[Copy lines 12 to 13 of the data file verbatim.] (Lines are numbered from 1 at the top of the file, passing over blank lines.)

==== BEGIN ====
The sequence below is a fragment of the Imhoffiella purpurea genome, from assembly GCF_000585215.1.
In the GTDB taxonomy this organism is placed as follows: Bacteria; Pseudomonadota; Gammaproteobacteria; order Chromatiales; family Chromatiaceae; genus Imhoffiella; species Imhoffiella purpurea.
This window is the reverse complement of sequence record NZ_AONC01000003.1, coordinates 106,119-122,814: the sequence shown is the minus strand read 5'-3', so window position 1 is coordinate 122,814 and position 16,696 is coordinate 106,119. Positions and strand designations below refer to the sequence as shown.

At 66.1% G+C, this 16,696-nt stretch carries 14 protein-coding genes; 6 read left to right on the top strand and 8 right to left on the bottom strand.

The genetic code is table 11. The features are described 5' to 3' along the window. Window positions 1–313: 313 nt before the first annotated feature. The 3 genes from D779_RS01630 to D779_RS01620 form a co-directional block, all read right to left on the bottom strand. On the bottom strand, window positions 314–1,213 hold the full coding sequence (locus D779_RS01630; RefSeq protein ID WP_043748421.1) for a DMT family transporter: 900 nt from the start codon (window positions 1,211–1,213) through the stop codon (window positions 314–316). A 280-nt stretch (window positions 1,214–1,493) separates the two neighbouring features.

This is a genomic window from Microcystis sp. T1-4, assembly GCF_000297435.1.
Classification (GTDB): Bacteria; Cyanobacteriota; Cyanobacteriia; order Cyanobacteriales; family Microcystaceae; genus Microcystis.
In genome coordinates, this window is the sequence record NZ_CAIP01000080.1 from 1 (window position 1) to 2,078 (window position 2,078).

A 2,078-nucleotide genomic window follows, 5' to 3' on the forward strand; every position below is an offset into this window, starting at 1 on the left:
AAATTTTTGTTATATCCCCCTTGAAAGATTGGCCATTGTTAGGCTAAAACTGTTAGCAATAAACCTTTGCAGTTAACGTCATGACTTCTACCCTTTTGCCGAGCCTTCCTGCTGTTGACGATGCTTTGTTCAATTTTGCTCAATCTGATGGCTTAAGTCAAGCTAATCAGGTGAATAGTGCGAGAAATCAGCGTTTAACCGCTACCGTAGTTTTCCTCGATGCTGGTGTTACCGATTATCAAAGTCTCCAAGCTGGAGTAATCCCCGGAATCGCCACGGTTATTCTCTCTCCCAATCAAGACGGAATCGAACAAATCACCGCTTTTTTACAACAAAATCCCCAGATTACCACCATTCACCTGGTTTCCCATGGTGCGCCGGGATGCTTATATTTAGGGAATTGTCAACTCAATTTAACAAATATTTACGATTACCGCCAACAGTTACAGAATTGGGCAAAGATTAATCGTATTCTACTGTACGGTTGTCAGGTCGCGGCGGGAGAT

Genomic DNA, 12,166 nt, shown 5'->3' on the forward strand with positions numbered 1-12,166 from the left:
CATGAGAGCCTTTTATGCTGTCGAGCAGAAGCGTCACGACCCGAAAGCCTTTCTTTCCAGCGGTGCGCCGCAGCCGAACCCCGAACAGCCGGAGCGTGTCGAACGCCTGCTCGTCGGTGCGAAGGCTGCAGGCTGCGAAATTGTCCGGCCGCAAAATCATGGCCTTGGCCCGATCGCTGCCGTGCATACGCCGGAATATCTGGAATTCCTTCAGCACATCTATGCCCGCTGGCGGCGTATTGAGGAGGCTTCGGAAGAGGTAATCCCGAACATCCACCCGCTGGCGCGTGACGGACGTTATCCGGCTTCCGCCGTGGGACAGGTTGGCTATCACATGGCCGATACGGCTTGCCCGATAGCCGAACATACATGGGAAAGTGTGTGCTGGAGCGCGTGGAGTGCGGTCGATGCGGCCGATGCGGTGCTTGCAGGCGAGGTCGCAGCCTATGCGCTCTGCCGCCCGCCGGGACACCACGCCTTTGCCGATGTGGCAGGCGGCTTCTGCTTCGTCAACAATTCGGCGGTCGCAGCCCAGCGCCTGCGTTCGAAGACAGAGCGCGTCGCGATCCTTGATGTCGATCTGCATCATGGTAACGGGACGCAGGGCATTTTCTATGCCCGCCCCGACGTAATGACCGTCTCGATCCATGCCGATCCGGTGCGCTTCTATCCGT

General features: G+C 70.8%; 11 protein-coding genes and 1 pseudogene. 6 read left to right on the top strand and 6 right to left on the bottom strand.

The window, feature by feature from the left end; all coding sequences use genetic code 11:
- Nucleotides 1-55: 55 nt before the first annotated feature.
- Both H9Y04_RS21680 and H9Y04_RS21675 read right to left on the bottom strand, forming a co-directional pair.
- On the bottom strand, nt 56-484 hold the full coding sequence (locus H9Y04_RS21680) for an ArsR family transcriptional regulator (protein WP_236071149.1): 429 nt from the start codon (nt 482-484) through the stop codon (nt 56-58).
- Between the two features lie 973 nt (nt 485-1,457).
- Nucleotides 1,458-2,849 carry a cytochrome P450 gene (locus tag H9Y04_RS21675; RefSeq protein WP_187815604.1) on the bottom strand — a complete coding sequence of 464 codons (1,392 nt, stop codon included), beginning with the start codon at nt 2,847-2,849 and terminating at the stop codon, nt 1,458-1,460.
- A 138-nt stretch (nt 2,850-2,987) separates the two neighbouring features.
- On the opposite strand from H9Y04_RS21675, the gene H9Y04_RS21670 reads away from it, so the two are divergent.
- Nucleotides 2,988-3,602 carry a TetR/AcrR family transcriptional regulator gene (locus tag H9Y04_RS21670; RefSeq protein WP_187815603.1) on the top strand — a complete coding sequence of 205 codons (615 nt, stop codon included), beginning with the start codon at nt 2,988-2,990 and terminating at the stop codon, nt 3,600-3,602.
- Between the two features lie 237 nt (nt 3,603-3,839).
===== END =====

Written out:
CATGAGAGCCTTTTATGCTGTCGAGCAGAAGCGTCACGACCCGAAAGCCTTTCTTTCCAGCGGTGCGCCGCAGCCGAACCCCGAACAGCCGGAGCGTGTCGAACGCCTGCTCGTCGGTGCGAAGGCTGCAGGCTGCGAAATTGTCCGGCCGCAAAATCATGGCCTTGGCCCGATCGCTGCCGTGCATACGCCGGAATATCTGGAATTCCTTCAGCACATCTATGCCCGCTGGCGGCGTATTGAGGAGGCTTCGGAAGAGGTAATCCCGAACATCCACCCGCTGGCGCGTGACGGACGTTATCCGGCTTCCGCCGTGGGACAGGTTGGCTATCACATGGCCGATACGGCTTGCCCGATAGCCGAACATACATGGGAAAGTGTGTGCTGGAGCGCGTGGAGTGCGGTCGATGCGGCCGATGCGGTGCTTGCAGGCGAGGTCGCAGCCTATGCGCTCTGCCGCCCGCCGGGACACCACGCCTTTGCCGATGTGGCAGGCGGCTTCTGCTTCGTCAACAATTCGGCGGTCGCAGCCCAGCGCCTGCGTTCGAAGACAGAGCGCGTCGCGATCCTTGATGTCGATCTGCATCATGGTAACGGGACGCAGGGCATTTTCTATGCCCGCCCCGACGTAATGACCGTCTCGATCCATGCCGATCCGGTGCGCTTCTATCCGT

General features: G+C 70.8%; 11 protein-coding genes and 1 pseudogene. 6 read left to right on the top strand and 6 right to left on the bottom strand.